A mother’s immune response to the Zika virus – and not the virus itself – may be responsible for birth defects and miscarriages, a new study has found.
Researchers exposed two groups of mice to the Zika virus. One group, bred to not have a key step in their immune responses, wound up giving birth to normal pups, while normal mice often either miscarried or gave birth to extremely underweight offspring.
“The antiviral response generated in response to Zika infection is causing the miscarriage of the fetus, as opposed to the virus itself,” said senior researcher Akiko Iwasaki, a professor of immunobiology at the Yale University School of Medicine and an investigator for the Howard Hughes Medical Institute, in Chevy Chase, Maryland.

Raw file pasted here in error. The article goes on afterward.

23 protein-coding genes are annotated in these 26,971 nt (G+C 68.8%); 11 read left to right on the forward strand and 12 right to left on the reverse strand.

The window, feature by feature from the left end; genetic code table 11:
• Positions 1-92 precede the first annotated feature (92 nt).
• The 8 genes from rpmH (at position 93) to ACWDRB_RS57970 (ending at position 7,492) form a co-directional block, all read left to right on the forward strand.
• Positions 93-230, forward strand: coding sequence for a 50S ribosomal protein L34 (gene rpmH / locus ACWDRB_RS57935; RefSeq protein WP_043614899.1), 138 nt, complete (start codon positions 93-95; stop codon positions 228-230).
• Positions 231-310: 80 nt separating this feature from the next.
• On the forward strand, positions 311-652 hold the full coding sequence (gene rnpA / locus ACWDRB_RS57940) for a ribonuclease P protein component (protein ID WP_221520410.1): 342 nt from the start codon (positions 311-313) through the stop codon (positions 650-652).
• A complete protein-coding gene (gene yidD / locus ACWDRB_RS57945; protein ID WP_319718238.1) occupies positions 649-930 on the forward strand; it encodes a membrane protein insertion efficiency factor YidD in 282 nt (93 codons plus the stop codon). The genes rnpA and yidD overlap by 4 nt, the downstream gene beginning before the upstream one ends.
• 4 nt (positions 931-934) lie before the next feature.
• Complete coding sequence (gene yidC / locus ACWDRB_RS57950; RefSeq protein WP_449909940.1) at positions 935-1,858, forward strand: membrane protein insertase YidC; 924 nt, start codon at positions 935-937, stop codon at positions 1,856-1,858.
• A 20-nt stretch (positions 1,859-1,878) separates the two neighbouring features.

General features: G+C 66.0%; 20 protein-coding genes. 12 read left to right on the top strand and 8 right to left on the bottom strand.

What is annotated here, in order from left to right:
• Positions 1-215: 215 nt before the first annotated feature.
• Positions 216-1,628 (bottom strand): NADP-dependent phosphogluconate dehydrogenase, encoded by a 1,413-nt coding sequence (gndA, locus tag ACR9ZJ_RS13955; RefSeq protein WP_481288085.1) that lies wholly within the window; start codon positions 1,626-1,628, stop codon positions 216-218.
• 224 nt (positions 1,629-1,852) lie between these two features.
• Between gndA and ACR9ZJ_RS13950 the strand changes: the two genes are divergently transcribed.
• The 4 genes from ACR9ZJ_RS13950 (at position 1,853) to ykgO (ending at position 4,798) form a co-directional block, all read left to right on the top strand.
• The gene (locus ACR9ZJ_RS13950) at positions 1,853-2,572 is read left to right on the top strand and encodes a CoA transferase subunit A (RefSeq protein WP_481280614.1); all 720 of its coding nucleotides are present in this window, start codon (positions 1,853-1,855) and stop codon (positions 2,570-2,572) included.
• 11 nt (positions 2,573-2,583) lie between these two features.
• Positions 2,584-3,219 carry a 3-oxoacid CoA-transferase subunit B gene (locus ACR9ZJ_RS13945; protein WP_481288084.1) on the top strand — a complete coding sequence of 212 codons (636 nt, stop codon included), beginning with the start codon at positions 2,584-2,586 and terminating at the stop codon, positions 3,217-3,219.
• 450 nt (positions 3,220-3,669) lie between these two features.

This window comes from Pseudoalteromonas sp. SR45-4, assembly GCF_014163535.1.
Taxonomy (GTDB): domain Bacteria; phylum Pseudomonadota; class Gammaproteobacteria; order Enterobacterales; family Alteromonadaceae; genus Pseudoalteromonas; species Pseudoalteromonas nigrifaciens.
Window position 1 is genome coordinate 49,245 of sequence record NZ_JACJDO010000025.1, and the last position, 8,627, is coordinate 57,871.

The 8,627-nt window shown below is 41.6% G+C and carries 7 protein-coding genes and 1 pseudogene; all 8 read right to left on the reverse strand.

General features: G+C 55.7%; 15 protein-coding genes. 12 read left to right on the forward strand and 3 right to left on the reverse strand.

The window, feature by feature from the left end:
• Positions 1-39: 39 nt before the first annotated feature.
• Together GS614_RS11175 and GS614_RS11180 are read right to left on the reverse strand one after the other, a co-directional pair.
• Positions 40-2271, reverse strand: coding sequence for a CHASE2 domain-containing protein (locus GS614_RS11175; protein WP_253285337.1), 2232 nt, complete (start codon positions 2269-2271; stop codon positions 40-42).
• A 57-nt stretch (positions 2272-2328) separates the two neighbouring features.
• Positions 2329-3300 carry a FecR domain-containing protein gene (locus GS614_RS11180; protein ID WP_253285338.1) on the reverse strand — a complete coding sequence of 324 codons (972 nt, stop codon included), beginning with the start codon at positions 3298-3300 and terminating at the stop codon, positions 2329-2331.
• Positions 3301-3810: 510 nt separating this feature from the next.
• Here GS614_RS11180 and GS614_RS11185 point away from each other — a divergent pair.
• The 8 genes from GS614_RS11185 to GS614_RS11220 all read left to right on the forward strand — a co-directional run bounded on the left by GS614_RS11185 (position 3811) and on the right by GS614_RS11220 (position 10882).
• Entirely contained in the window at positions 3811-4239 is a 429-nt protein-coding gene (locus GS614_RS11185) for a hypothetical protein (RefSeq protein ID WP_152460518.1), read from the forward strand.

The study’s initial theory was that the mice without a key signaling protein for the immune system would be at greater risk for Zika-caused miscarriages. As it turned out, the opposite was true.